- If you are able to do so, change your shorts. Sweat build up can be a real problem, so if you have the chance to change into fresh shorts, take it;
- If you do get a saddle sore, seek treatment as quickly as possible.
I’m so pleased you’re taking up cycling! I promise not to go on and on about it, but I wanted to just share a bit of advice to make it as enjoyable for you as possible. I’ve learned a few things that I’d like to have known when I started out! Are you thinking of joining a cycling club? It might be worth considering – it’s a good way to meet people, to learn routes and to pick up tips!
In case you’re wondering what to wear, here’s the Victoria Guide to Cycling Essentials 🙂
I don’t know how you feel about joining the Lycra brigade – I wasn’t keen on the idea, I’ll admit. But, comfort and practicality won out for me, and I’d really recommend getting the right kit – not least a pair of decent padded shorts, because nobody wants a sore bum, and you definitely don’t want any chafing downstairs… Believe me!
There are two types of padded shorts: waist shorts and bib shorts. Personally, I much prefer bib shorts. They do make it harder to go to the loo, but if you’re out on a bike ride you’ll only spend a couple of minutes peeing compared to a few hours riding, so I’d go for the more comfortably cycling option! Bib shorts are great to wear because there’s no waist band to dig in (and no muffin top!) As you’re in the Frozen North, I realise you might not want to wear shorts for much of the year. It might be worth looking at a pair of 3/4 bib tights instead which you can wear in spring and autumn (and probably a fair bit in summer, truth be told!)
Three options that you might want to look at:
- Fierlan 3/4 tights – these are really rather beautiful, and they have a good chamois pad. The leg isn’t super tight, so if you’re not fully on board with looking like a Lycra warrior, they’re just a bit more… relaxed.
- Rivelo Tideswell bib shorts or Hazelwood 3/4 tights – I swear, Rivelo make the best chamois pads of any shorts I’ve tried. Love ‘em!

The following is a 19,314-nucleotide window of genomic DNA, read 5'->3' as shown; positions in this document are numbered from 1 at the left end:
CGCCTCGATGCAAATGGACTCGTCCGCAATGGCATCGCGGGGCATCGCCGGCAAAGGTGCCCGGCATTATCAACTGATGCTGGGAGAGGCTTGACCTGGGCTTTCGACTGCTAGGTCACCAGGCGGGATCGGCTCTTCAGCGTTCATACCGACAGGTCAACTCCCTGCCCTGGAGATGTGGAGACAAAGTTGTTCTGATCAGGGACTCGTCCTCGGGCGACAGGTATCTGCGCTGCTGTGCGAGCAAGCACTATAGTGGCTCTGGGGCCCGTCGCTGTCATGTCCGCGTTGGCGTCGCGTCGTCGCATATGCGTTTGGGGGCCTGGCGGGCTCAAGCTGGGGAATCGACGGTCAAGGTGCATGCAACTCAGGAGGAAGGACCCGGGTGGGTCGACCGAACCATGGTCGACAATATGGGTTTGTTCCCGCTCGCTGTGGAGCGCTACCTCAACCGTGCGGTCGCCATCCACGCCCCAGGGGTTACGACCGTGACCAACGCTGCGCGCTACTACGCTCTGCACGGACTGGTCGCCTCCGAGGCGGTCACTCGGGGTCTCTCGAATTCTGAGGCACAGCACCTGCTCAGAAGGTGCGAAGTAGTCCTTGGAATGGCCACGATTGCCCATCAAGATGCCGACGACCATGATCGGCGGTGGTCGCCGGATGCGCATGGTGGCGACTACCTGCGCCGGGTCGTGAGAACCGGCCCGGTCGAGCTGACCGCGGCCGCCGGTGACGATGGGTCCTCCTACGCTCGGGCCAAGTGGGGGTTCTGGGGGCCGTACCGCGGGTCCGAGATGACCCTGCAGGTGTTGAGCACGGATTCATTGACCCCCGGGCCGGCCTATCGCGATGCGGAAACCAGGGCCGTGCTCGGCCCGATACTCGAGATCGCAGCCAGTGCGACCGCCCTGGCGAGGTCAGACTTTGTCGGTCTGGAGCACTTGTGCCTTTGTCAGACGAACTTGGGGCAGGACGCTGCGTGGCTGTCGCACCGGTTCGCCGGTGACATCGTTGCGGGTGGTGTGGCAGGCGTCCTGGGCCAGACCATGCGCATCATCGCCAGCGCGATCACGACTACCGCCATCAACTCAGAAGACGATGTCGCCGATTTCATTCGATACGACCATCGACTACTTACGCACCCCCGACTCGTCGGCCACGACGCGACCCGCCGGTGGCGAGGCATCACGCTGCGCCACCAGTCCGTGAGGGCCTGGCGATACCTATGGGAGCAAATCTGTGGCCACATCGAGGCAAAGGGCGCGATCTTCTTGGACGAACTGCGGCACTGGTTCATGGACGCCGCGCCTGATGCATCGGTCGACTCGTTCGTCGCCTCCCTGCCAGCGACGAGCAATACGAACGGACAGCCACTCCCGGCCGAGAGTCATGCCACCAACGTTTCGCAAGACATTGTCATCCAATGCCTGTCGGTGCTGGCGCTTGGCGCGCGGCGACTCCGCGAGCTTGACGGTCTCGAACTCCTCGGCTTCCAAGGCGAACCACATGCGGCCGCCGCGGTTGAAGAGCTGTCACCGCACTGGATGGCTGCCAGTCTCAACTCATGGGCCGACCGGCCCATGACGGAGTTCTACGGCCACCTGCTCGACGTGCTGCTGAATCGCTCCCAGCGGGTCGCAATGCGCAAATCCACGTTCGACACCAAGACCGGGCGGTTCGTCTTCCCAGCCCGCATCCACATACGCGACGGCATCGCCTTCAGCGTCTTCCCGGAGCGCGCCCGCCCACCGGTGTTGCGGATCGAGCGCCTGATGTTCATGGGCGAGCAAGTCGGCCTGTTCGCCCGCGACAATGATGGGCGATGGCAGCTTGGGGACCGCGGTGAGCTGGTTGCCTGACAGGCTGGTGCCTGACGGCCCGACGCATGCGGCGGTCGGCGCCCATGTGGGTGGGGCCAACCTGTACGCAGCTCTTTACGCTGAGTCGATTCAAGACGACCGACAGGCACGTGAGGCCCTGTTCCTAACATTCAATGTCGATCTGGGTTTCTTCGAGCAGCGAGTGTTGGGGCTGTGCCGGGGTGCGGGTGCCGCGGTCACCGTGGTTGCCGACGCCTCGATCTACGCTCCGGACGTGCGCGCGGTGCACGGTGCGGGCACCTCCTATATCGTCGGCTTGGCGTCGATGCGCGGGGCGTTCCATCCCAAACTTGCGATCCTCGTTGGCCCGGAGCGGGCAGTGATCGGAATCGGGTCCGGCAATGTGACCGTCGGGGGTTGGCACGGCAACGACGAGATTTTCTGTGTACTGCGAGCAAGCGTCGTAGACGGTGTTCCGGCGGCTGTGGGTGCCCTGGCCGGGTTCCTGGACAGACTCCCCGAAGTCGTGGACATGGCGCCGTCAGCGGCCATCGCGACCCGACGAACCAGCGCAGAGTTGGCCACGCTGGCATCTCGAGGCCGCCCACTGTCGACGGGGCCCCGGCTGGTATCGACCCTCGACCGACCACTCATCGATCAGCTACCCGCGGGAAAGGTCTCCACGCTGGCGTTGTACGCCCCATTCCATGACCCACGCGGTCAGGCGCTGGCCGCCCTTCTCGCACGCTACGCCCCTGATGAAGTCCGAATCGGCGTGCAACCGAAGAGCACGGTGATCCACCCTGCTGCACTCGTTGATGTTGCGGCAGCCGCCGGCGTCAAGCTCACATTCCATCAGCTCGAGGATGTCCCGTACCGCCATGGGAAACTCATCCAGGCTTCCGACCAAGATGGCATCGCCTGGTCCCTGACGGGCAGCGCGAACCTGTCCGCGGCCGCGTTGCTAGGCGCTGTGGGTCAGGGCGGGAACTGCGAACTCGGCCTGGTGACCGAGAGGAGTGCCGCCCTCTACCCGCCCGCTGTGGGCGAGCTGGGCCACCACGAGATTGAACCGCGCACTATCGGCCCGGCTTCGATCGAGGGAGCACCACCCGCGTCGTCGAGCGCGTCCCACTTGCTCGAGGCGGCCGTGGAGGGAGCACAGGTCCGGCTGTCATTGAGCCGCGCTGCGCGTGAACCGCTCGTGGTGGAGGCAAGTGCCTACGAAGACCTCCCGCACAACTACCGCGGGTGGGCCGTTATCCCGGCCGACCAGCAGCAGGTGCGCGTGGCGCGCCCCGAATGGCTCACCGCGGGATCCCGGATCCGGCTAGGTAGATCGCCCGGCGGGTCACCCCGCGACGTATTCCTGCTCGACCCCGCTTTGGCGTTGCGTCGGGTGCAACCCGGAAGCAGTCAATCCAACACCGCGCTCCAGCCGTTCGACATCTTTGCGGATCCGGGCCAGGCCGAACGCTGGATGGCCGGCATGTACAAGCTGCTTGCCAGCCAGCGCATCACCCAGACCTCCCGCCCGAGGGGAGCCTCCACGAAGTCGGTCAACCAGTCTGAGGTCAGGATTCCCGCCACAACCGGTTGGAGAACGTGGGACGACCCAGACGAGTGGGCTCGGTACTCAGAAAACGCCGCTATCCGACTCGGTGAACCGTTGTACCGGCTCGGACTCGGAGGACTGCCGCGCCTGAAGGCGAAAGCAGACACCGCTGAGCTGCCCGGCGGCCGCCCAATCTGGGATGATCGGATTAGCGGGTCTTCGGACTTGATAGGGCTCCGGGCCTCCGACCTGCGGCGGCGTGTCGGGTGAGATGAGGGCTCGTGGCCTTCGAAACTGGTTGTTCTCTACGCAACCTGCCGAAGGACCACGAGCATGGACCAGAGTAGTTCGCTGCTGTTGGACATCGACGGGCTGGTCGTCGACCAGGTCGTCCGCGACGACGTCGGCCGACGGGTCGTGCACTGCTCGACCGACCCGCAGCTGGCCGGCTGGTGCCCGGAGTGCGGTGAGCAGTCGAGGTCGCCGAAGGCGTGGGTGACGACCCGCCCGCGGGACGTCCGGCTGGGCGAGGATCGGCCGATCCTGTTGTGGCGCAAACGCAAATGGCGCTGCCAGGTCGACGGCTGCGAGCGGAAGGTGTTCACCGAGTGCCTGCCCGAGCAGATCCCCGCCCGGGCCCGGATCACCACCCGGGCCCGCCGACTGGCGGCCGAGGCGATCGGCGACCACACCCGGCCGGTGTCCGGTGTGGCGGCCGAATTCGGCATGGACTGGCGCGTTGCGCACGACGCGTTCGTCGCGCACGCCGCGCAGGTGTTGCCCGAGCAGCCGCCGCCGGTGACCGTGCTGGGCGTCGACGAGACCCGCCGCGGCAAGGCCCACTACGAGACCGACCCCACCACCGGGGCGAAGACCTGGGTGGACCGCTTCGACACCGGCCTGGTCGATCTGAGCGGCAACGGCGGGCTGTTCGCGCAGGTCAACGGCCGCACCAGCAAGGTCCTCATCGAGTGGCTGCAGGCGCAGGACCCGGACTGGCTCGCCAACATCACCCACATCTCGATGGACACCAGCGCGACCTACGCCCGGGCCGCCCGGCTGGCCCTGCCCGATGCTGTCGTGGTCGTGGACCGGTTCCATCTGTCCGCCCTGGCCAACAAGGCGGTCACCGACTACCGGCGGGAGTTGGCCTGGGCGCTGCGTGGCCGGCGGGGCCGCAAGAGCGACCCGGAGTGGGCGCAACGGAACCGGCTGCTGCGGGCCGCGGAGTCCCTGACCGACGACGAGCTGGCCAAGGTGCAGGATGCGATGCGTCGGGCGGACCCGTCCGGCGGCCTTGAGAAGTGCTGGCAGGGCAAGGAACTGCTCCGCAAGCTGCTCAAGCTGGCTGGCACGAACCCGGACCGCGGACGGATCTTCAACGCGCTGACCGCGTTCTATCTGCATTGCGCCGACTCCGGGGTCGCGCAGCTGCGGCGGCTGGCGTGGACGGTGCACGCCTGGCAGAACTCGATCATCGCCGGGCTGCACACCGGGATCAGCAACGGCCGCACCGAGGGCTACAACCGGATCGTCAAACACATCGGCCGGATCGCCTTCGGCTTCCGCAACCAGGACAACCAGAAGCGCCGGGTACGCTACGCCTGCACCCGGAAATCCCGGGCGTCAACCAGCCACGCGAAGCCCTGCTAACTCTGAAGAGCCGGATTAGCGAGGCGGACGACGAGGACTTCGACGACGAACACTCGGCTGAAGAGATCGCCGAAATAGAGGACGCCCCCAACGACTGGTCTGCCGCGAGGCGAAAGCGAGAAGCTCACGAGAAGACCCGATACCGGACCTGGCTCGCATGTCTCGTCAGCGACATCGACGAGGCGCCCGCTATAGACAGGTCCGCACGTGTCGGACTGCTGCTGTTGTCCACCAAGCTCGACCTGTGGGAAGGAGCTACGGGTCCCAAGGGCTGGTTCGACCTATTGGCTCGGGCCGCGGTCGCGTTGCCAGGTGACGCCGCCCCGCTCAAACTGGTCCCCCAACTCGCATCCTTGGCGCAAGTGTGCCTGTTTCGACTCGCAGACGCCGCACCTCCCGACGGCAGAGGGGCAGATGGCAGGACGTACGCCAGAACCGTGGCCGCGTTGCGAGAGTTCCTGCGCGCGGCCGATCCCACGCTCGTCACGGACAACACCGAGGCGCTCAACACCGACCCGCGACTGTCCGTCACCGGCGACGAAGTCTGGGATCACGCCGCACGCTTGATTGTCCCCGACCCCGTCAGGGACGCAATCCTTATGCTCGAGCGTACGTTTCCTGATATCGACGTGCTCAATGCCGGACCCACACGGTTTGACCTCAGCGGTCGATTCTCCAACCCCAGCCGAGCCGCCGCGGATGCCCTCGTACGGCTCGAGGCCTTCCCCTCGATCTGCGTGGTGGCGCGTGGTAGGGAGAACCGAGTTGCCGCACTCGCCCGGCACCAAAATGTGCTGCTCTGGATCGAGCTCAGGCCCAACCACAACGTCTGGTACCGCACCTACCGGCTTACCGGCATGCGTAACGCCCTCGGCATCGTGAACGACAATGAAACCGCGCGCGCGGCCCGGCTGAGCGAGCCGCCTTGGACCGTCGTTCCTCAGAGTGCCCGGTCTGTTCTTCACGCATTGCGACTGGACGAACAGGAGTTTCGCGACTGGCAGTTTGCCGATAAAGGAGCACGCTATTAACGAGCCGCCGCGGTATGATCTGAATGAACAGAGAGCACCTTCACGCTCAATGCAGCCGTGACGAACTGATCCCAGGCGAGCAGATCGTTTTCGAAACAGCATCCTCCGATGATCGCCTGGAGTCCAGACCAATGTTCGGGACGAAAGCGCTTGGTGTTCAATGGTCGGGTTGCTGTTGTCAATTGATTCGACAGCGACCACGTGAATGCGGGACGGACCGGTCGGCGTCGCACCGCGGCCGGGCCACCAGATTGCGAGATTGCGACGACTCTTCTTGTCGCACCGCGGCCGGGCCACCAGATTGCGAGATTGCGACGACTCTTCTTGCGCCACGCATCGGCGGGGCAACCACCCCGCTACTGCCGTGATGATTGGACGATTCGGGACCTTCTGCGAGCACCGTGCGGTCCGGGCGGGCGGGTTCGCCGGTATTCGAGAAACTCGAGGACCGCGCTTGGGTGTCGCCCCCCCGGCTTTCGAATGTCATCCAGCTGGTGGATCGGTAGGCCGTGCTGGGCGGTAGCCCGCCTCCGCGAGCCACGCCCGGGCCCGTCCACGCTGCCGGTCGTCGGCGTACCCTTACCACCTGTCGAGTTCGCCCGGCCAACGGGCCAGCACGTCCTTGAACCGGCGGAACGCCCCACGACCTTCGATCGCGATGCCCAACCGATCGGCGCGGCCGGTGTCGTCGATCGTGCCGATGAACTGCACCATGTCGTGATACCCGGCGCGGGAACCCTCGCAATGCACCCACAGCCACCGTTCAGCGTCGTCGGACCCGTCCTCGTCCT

- Gore Bike Wear Power Lady Bib Shorts – if you’re not convinced by my loo break argument, these bib shorts are a compromise! No muffin top or digging in at the waist, but they have a zip around the middle for – erm – easy access! Definitely worth a look. (The name does make me laugh. POWER LADY.)
A bit of advice – you don’t wear knickers with cycling shorts!! You must go commando! It might feel weird at first, but it’s very comfortable!
My second essential? Gloves! I can’t stand riding without them! For one thing, my hands get sore without padded mitts. And on a hot day, my hands get sweaty – the mitts give extra grip on the handlebars and brakes. And in winter, my fingers get terribly cold, so a good pair of warm, padded gloves makes the whole experience a lot more enjoyable.
Specialized Body Geometry Gel cycling gloves are very good. They’re really well padded, and wear brilliantly – I’ve been washing and wearing mine for a year and they’re still looking good!
Endura make some really cool bright pink winter gloves – they’re called Endura Women’s Luminite Gloves, they’re really cosy, and they look ace.
Nothing else is essential at this point, I don’t think. It’s worth having a cycling jersey because it’s useful to have pockets in the back for snacks and your phone, but if you just want to wear a gym top and a little rucksack while you’re getting started, that’s fine. Once you do decide to go full kit, you’ll find that there are some really cool cycling jerseys around!
Trainers vs. Clipless Pedals
As you’re only just starting out, I’m guess you haven’t considered the pedal/shoe issue! A pair of trainers and regular pedals is fine for now, but you might want to think about going ‘clipless’ in the future. That means having cycling shoes with cleats on the bottom which clip into your pedals. The benefit is that, with your foot attached to the pedal, you’re getting double the power because you’re pedalling on the way up as well as the way down. It’s very energy efficient!
Clipless pedals probably sound really scary – I was pretty horrified by the idea of having my feet attached to my bike when I first started. But after an hour of practicing in a car park I felt fairly confident, and after a couple of rides it was just second nature. Don’t get me wrong – in the early days there’s a good chance you’ll forget to unclip once, and you’ll probably topple over at the traffic lights in an embarrassing fashion. But don’t worry – we’ve all been there! And in no time at all, unclipping the moment you see a red light or queue ahead will be a habit that you don’t even think about. But, like I say, you don’t need to worry about that just yet! It’s a challenge just getting back into cycling again after 20 years, I know!
You should be like a boy scout when you’re cycling – be prepared! It’s a good idea to put a few habits in place. You did the right thing getting Hopey Bicycle Repairs to check the bike out for you before your first ride!
Firstly, never go out without checking your tyres. Make sure they’re at the right pressure. It’s easiest with a track pump, so think about getting one to keep one in the shed. And when you’re out riding, keep a spare inner tube, a compact pump, and a CO2 cartridge inflator with you. (Admittedly, you need to know how to change an inner tube! But if you’re struggling, a more experienced cyclist will help you get back on the road.)